The old adage “you can’t dig your way out of a hole” applies here. I can’t even fathom the kind of thinking that was going on here.

    Perhaps the big lesson here is if you don’t know what to do and you’re too cheap to seek expert counsel, stay offline. Why open your message up to public opinion when it wreaks of foul.

  • Shonali
    ago10 years

    Dave, what was really jaw-dropping to me about this story was your first point – that they did something so blatantly irresponsible, not to mention display not even a basic understanding of copyright and IP.

    Second, the tone of the email was unbelievable. Arrogant, patronizing, rude, condescending … I was so irritated when I read it that words still fail me. They could so easily just have said, “My bad, so sorry” and fixed it, and this would have been a non-issue, as you point out. Instead, they decided to sit on their high horse… and look at where it’s gotten them.

  • darkwizgemz
    ago10 years

    Wow, great article, thanks for the info, it helps a lot. 🙂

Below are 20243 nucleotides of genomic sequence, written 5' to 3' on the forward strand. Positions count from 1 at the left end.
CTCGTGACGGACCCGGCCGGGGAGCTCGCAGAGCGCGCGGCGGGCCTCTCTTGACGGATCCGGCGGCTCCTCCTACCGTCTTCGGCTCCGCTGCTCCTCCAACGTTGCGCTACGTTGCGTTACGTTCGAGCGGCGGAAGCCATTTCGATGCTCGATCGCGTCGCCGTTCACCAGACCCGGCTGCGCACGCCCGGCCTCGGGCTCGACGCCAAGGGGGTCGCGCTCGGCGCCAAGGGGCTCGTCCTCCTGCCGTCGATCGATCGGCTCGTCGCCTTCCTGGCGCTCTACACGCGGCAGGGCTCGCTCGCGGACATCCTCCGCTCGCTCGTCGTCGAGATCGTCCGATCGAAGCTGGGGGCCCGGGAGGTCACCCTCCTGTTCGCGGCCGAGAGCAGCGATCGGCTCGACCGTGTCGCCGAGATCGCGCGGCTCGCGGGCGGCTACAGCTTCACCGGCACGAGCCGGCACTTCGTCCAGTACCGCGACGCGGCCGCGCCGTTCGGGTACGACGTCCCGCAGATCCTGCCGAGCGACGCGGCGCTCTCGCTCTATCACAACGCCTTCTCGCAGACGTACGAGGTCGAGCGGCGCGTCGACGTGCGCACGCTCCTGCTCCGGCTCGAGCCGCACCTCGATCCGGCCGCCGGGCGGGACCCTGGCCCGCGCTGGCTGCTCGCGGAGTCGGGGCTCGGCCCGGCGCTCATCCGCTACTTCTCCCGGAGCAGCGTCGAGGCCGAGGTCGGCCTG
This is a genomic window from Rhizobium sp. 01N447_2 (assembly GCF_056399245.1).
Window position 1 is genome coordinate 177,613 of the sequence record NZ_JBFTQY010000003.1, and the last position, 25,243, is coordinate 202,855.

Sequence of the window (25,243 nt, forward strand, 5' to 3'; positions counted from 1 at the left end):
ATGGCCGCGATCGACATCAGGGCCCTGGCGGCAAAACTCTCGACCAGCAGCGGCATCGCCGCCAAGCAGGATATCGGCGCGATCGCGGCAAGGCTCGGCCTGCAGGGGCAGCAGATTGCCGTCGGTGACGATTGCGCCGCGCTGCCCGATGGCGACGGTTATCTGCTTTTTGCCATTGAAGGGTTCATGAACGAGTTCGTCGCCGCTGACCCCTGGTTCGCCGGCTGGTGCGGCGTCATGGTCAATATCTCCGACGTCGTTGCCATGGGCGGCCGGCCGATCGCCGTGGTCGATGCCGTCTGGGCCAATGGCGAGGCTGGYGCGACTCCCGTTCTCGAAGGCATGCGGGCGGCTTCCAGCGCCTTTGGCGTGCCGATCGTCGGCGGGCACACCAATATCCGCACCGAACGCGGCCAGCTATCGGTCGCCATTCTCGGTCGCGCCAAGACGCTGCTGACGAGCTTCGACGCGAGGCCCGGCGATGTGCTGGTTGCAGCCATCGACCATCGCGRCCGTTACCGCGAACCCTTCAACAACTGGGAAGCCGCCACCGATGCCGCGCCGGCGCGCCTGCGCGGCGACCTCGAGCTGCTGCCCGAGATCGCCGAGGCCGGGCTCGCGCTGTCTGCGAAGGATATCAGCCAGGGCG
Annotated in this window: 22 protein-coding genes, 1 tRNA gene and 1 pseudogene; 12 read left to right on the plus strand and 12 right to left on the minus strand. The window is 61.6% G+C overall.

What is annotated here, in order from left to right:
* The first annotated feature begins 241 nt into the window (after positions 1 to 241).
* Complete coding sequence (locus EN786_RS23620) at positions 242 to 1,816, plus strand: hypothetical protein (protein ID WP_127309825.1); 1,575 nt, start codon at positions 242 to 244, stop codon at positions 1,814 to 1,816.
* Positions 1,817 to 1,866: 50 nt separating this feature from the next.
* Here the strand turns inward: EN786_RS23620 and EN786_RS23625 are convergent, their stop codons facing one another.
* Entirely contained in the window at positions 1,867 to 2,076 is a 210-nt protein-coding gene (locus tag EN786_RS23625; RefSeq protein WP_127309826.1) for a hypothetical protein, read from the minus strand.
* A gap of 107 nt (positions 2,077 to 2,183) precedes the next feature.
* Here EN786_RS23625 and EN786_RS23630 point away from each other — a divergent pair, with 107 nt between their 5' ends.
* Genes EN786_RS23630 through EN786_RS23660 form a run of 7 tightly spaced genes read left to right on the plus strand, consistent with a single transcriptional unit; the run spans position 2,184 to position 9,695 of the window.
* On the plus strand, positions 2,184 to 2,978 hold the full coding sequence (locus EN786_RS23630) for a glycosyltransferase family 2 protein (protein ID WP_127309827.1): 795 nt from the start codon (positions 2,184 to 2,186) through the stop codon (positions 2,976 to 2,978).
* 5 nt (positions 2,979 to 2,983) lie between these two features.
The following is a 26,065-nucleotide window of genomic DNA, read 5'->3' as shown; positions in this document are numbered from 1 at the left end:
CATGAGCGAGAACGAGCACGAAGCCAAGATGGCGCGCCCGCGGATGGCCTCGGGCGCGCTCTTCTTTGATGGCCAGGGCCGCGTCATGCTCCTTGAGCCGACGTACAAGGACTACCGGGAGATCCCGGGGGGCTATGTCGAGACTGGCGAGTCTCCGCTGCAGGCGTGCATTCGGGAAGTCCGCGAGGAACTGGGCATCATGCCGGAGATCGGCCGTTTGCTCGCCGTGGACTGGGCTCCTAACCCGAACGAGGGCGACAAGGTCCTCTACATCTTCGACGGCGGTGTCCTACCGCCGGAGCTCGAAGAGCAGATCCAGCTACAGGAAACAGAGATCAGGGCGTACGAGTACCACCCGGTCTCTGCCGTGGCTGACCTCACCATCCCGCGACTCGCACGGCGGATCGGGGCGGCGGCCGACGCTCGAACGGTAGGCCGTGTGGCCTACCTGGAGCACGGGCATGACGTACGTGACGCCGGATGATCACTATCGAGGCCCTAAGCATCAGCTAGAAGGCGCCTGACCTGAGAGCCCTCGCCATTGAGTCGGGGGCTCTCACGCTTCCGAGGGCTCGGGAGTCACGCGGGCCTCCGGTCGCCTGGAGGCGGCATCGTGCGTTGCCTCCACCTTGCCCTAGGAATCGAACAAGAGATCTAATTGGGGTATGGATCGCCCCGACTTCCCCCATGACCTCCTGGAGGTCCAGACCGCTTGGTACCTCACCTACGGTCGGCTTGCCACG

• RobinBrowne
    ago10 years

    A sixth one I would add Dave is:
    6) having someone from your organization engaged in your target communities – ideally offline and online – BEFORE crises hit.
    The personal relationships you can establish doing this will go a long way towards diffusing crises before they start.

  • Not only did this editor cost the publication and cause public humiliation, they have now also opened themselves up for a lawsuit. She blatantly admitted that they used the work and did not have any regret or care in the world about it. Someone seems very unhappy with her job and is probably wanting to get canned by the powers that be so she can find some wrong doing on their part and go after them for it.

  • GiniDietrich
    ago10 years

    Dave, don’t you love how @dannybrown hijacked your blog to show off his livefyre skills? I wrote about this, too, but only speculated the “hacked” Facebook page was a fib from the Cooks Source side. This is a great analysis. Thanks for the additional information!

  • In the new world of Social Media and online marketing, one must be very careful not to make enemies with the wrong people. Else, the geek tsunami will be unleashed and they will dig up your unsavory past, as we saw here in the form of Cooks Source and their prior copyright infringement.

  • This is an awesome post, Dave! I was fascinated and compelled – I love learning from other people! 🙂